Most emotionally charged games feature a crucial turning point that decides the winner.
The Louisiana High School Athletic Association’s Friday vote on whether to expand its split playoffs beyond football also had a definitive momentum shift.
After Many High Principal Norman Booker III spoke on behalf of the first of his three proposals to widen the split — this one regarding baseball — Hahnville High Principal Ken Oertling stepped to the microphone.
Oertling’s somewhat-unorthodox plea to give incoming Executive Director Eddie Bonine time to develop solutions for the LHSAA’s public vs. private school issues drew applause during the general assembly meeting at the Crowne Plaza.
“I agree, just like Mr. Booker does, that many things have not been addressed in this association,” Oertling said. “Listen, me as a principal and a school have had just as many players allegedly being recruited as anybody else. In fact, I’ve currently reported an allegation of recruiting. I’m there. I’m with you.
“But I agree we should give (Bonine) an opportunity and the executive committee an opportunity to make changes and to propose changes. We won’t be fixing; we’ll be breaking the entire organization by splitting.”
From there, Booker’s baseball proposal failed by a 161-82 vote. Booker opted to withdraw the other proposals for softball and basketball. There wasn’t quite as much drama as you’d see associated with a game-winning 3-pointer, but Bonine and others recognized the significance.
“I’d had some good feedback,” Bonine said. “(Split proposals) had some merit, but we don’t need to split any further. And I think when (Oertling) got up and made that comment and you heard the applause, to me, that spoke volumes.”
During his speech to member principals before the vote, Bonine used symbolism, first wearing a plain jacket to note his outsider status as Executive Director of the Nevada Interscholastic Activities Association looking into the LHSAA’s issues. Then he put on an LHSAA logo jacket to signify his new commitment to Louisiana while asking for time to develop solutions.
Bonine stressed rules compliance and told the principals he wants to form a “think tank” committee to develop solutions within 45 days of March 1, his first day on the job. Afterwards, Bonine said he expected the LHSAA to continue its current select/nonselect football playoff for at least one year before changes could be implemented.
“I appreciate the confidence of the principals to allow myself and the committee to sit down and prepare proposals that we can all live with and buy into,” Bonine said. “And when we bring it back, we’re not doing this every year. It doesn’t mean there won’t be some changes down the road. This is something we can give a chance to mature.”
Friday’s meeting was the fourth straight year of split-related tension, including 2013, when public school principals led the charge to split the LHSAA’s football championships into separate divisions for select (private, full magnet, lab and some charter schools) and nonselect (public) schools.
Two other proposals on the agenda designed to address the split were tabled for one year.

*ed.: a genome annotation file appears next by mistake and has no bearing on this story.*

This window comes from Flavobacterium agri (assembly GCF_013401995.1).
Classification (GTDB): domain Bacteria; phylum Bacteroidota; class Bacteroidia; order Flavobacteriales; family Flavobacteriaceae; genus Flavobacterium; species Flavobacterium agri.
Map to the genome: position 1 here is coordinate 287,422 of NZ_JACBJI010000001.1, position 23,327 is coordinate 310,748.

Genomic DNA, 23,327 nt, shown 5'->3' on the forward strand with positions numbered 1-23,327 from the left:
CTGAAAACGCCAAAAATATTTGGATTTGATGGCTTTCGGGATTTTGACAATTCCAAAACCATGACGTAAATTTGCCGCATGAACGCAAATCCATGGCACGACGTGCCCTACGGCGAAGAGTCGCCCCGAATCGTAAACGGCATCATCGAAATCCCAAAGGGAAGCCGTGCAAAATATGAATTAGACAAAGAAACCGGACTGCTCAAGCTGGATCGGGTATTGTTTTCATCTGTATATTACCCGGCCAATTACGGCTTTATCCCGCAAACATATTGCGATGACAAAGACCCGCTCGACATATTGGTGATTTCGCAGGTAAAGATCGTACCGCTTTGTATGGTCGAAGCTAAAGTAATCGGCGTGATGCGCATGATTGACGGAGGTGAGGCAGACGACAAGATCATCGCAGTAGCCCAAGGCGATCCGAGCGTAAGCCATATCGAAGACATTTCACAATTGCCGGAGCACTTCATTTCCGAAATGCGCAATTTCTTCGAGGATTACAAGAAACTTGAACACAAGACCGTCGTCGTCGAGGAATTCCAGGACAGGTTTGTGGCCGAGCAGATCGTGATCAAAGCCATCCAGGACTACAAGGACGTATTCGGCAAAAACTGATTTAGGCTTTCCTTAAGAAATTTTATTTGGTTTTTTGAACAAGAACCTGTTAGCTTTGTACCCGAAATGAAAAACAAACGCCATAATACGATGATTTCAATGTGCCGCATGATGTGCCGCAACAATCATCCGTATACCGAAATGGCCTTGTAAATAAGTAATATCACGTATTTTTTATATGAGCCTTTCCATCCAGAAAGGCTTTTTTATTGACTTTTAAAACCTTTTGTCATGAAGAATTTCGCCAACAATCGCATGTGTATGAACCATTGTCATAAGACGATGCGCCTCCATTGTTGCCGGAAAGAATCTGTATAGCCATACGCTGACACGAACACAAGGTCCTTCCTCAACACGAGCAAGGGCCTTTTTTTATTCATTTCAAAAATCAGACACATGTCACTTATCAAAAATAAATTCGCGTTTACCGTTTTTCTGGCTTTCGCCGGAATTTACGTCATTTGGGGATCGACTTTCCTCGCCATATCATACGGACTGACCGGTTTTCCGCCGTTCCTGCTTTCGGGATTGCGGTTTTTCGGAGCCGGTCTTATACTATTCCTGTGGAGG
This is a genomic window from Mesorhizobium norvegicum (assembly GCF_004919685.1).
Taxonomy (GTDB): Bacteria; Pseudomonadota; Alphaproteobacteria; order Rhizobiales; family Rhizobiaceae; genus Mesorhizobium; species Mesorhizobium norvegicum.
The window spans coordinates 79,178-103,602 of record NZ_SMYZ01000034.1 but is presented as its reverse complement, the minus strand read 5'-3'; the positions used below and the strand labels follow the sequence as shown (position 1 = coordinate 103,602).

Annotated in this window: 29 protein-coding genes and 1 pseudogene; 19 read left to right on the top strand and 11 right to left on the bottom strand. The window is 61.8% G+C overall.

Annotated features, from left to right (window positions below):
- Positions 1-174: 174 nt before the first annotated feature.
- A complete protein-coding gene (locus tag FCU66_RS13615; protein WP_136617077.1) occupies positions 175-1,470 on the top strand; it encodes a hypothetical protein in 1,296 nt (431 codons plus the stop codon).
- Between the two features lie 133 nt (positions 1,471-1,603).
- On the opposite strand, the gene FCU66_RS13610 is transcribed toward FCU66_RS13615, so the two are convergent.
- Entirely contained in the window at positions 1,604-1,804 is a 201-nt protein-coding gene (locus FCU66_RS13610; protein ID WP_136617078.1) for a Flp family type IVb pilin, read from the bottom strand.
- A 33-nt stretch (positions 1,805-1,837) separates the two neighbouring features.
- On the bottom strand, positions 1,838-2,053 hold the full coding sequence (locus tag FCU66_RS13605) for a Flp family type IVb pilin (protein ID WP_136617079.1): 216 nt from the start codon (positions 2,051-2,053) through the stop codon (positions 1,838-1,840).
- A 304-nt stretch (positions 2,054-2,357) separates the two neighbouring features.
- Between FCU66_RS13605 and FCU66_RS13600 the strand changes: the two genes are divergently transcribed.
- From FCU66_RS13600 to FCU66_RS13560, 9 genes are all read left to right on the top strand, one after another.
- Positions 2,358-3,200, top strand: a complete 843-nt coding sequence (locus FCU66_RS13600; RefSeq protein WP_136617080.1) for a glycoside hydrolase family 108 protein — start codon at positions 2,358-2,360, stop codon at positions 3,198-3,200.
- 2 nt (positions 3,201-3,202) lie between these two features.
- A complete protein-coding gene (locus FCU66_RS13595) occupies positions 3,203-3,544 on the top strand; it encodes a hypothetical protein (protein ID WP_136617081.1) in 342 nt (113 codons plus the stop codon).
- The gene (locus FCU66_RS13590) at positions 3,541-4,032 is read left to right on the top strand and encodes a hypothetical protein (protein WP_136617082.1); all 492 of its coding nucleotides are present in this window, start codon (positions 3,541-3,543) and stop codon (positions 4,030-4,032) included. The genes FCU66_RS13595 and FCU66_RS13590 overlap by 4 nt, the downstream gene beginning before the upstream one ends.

The vote of confidence for Bonine and several votes by principals to deny pay raises for some contest officials and also to cut pay for baseball/softball officials involved in rainout situations were notable.
Interim Executive Director Jimmy Anderson thanked principals for their vote of confidence as they gathered their belongings to leave.
“We’re all family. Sometimes it’s a dysfunctional one, but it’s important that we stay together,” Anderson said.
Booker told reporters that he would love to serve on Bonine’s committee and added, “I wouldn’t have been surprised if it had passed, and I wouldn’t have been surprised if it had failed. I know I was kind of outnumbered on the ability to spread the word.
“But I think moreso that anything that our principals voted in support of our new director. They are going to give him full support, at least for a year, and I’m willing to do that.”
Several Baton Rouge area principals offered similar sentiments.
“I’m a product of the LHSAA,” Zachary Principal Joe Leblanc said. “I played and coached in the LHSAA. I’d like to see things stay together. I definitely think it’s good to give Mr. Bonine a chance to come up with some solutions.”
Added Central Principal David Prescott: “It was important for (Booker’s proposal) to come up for a vote, so we could go on the record about it. A number of us sitting on that side of the room are former coaches. Whenever you take a job as a coach, you ask for time to build a program. It’s the same with Mr. Bonine. I’m impressed by him, and I think he’ll come up with solutions, but we have to give him time.”
Doyle Principal Tommy Hodges is an advocate for the split and also a member of the executive committee. Hodges said he did not see Friday’s vote against Booker’s proposal as a negative.
“I was in favor of the split, however, the association voted to give (Bonine) a chance to see what he can do,” Hodges said. “Some of the issues we’ve had in the past I don’t think can be solved by anything other than a split. But we’re going to give (Bonine) that opportunity.
“And if people don’t think those problems are solved, (split) proposals will come up again.”